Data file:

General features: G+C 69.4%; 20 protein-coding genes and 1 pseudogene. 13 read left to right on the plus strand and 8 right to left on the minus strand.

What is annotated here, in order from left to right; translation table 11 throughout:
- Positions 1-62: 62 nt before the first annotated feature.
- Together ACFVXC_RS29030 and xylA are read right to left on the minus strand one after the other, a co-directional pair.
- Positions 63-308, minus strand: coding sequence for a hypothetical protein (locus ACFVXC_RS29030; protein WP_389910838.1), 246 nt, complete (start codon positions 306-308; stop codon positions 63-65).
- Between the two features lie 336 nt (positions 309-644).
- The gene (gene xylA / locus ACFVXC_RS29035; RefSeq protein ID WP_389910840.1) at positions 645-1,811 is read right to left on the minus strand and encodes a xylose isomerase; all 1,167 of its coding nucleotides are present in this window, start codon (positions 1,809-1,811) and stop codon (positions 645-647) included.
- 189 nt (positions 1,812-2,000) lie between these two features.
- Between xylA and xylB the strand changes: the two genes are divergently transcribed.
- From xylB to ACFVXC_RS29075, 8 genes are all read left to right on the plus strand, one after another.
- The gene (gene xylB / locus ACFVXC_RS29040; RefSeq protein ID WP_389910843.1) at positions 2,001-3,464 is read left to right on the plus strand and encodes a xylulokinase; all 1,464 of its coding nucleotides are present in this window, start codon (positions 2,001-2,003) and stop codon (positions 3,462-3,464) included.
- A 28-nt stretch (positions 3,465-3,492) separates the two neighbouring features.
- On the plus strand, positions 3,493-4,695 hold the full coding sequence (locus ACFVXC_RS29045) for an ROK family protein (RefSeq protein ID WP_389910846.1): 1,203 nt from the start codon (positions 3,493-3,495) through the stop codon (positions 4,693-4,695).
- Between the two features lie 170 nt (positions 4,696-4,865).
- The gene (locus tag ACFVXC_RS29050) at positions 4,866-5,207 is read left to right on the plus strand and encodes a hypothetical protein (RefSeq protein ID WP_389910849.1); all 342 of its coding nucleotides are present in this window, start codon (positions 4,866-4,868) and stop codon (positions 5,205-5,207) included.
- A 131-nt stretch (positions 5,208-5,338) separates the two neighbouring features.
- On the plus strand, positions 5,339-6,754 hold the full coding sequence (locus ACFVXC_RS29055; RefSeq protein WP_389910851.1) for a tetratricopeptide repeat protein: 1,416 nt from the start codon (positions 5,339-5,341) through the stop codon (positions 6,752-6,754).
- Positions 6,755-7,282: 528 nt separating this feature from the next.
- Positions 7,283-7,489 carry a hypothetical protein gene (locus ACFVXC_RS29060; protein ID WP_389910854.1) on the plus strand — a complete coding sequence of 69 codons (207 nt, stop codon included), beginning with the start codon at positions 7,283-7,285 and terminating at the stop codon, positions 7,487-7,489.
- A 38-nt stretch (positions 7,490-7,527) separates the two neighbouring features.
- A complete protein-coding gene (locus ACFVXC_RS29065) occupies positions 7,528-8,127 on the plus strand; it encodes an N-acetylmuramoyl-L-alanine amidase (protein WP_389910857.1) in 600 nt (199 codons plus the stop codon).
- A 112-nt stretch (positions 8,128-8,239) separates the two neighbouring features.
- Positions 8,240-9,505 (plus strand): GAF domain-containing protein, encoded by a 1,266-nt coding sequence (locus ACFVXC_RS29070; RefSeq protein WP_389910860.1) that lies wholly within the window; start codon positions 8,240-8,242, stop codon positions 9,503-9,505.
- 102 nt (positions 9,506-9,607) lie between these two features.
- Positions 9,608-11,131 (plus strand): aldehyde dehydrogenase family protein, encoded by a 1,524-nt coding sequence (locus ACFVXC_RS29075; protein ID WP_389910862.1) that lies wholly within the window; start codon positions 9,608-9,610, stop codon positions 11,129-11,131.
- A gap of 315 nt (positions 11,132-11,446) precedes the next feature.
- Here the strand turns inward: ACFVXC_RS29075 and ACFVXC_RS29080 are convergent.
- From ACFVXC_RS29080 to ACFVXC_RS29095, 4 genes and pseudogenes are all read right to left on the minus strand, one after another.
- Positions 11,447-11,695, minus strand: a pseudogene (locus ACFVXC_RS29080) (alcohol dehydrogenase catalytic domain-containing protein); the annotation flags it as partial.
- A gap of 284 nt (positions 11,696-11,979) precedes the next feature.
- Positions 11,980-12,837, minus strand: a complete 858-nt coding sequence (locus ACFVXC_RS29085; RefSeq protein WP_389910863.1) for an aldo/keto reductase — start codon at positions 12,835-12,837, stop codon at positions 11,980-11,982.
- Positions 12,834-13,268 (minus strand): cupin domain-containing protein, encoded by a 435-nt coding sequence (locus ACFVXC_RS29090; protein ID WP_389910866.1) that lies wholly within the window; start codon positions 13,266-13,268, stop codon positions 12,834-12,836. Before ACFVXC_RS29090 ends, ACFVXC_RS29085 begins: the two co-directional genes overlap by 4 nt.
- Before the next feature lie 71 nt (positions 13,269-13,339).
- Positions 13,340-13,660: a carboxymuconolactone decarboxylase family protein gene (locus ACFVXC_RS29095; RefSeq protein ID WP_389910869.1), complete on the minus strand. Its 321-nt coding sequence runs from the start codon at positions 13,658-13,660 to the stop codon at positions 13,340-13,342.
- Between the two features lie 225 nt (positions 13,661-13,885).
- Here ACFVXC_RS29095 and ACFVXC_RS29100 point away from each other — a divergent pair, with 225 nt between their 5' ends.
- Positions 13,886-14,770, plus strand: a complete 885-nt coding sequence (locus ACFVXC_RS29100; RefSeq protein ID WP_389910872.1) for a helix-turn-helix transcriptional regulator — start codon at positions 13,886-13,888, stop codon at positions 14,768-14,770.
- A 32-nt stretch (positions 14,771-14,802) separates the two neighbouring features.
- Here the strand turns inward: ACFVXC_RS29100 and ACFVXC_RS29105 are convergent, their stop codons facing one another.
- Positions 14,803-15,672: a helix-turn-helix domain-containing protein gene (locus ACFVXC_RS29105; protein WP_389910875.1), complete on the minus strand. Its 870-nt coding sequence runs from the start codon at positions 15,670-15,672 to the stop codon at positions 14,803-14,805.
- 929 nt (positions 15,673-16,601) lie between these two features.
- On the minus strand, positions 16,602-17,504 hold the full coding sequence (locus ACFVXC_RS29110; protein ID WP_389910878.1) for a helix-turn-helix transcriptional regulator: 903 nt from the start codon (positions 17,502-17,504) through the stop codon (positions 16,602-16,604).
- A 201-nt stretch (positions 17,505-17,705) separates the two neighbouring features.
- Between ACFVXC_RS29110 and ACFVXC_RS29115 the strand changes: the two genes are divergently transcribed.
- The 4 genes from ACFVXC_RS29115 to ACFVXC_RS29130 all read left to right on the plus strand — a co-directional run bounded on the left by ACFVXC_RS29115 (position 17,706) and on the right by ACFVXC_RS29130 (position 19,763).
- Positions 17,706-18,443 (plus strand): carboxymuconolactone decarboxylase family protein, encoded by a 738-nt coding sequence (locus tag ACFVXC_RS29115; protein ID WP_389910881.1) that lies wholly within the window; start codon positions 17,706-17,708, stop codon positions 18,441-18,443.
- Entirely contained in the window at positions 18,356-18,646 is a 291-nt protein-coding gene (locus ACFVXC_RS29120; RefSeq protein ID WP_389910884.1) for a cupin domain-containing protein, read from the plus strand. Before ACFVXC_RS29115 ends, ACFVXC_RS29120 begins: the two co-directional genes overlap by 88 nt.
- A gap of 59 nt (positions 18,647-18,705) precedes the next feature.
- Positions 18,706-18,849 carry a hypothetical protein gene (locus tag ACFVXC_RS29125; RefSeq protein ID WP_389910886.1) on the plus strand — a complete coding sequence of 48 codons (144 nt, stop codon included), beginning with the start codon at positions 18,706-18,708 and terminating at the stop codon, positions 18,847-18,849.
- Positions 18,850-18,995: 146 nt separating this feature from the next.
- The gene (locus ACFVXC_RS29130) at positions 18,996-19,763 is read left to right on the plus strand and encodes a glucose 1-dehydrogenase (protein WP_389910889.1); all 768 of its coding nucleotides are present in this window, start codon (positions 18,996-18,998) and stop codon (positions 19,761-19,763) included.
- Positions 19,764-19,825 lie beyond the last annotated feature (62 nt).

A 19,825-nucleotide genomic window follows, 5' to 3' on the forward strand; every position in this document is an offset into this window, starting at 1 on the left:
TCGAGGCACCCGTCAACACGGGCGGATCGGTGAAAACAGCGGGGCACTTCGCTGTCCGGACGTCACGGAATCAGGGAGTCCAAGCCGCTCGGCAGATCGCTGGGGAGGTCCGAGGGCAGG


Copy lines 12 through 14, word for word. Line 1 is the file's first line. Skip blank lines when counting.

- A 28-nt stretch (positions 3,465-3,492) separates the two neighbouring features.
- On the plus strand, positions 3,493-4,695 hold the full coding sequence (locus ACFVXC_RS29045) for an ROK family protein (RefSeq protein ID WP_389910846.1): 1,203 nt from the start codon (positions 3,493-3,495) through the stop codon (positions 4,693-4,695).
- Between the two features lie 170 nt (positions 4,696-4,865).